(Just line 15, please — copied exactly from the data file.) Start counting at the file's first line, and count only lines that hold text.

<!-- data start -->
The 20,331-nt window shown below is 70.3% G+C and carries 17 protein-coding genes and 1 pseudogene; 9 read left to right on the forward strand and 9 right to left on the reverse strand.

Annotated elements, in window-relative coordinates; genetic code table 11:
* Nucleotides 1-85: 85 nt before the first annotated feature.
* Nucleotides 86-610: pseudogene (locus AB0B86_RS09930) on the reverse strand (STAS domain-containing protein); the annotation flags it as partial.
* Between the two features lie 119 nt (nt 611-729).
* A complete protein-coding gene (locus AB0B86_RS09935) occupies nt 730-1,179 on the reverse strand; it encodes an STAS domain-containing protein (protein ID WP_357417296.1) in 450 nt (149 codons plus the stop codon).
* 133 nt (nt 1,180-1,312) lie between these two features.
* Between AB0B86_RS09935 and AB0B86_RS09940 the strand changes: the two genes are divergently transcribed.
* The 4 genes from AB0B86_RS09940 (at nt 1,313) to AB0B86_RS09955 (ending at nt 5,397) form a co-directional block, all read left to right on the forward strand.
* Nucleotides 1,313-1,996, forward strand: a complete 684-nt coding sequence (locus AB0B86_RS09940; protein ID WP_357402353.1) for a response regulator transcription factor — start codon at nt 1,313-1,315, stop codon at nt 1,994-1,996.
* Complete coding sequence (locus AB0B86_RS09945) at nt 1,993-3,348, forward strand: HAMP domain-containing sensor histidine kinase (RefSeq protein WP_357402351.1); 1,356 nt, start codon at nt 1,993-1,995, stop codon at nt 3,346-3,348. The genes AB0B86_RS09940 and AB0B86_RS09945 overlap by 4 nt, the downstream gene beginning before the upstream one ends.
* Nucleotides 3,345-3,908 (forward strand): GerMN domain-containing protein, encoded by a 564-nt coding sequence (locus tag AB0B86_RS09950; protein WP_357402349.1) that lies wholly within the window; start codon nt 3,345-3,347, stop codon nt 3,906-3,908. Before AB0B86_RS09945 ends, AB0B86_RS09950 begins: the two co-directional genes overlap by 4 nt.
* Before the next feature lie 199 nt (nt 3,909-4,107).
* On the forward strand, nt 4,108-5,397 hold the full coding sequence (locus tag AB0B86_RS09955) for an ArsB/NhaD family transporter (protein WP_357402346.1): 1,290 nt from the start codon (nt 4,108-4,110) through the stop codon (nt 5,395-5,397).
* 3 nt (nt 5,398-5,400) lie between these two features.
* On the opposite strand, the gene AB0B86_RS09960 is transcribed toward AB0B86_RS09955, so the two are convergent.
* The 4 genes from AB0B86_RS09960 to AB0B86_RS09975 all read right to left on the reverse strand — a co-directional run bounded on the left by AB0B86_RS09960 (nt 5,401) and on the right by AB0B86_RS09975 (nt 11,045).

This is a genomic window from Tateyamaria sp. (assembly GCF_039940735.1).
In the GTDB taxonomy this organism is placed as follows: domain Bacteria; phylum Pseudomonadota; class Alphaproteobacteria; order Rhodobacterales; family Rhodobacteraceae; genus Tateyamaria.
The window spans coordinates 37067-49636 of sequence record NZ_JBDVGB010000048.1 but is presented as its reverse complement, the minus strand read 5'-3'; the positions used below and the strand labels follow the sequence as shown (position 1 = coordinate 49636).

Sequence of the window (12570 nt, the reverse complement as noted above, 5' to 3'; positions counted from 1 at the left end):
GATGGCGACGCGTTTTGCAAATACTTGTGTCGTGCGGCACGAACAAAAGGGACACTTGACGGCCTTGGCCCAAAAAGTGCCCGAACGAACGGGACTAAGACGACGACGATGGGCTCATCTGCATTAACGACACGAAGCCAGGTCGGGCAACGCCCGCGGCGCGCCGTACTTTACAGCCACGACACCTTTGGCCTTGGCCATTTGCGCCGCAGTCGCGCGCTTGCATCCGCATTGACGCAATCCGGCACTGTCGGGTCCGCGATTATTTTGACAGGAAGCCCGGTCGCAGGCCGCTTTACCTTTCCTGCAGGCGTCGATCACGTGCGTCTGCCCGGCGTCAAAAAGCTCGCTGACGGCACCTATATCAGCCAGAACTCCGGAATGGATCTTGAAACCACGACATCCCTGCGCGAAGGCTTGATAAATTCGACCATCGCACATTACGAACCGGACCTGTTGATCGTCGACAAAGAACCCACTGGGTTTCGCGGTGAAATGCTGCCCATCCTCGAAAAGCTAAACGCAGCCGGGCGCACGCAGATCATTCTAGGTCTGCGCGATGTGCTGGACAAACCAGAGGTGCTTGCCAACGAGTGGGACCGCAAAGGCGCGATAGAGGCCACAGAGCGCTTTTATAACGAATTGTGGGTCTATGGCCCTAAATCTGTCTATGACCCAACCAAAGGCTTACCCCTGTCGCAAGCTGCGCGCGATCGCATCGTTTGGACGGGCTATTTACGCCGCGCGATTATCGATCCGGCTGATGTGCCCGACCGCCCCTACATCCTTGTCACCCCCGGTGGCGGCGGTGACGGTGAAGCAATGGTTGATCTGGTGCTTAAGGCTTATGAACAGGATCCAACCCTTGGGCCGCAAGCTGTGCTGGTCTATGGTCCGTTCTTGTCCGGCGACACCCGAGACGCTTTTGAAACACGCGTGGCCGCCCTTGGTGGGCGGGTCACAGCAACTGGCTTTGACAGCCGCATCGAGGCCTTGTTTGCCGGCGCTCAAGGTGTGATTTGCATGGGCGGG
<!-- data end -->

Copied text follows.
* 3 nt (nt 5,398-5,400) lie between these two features.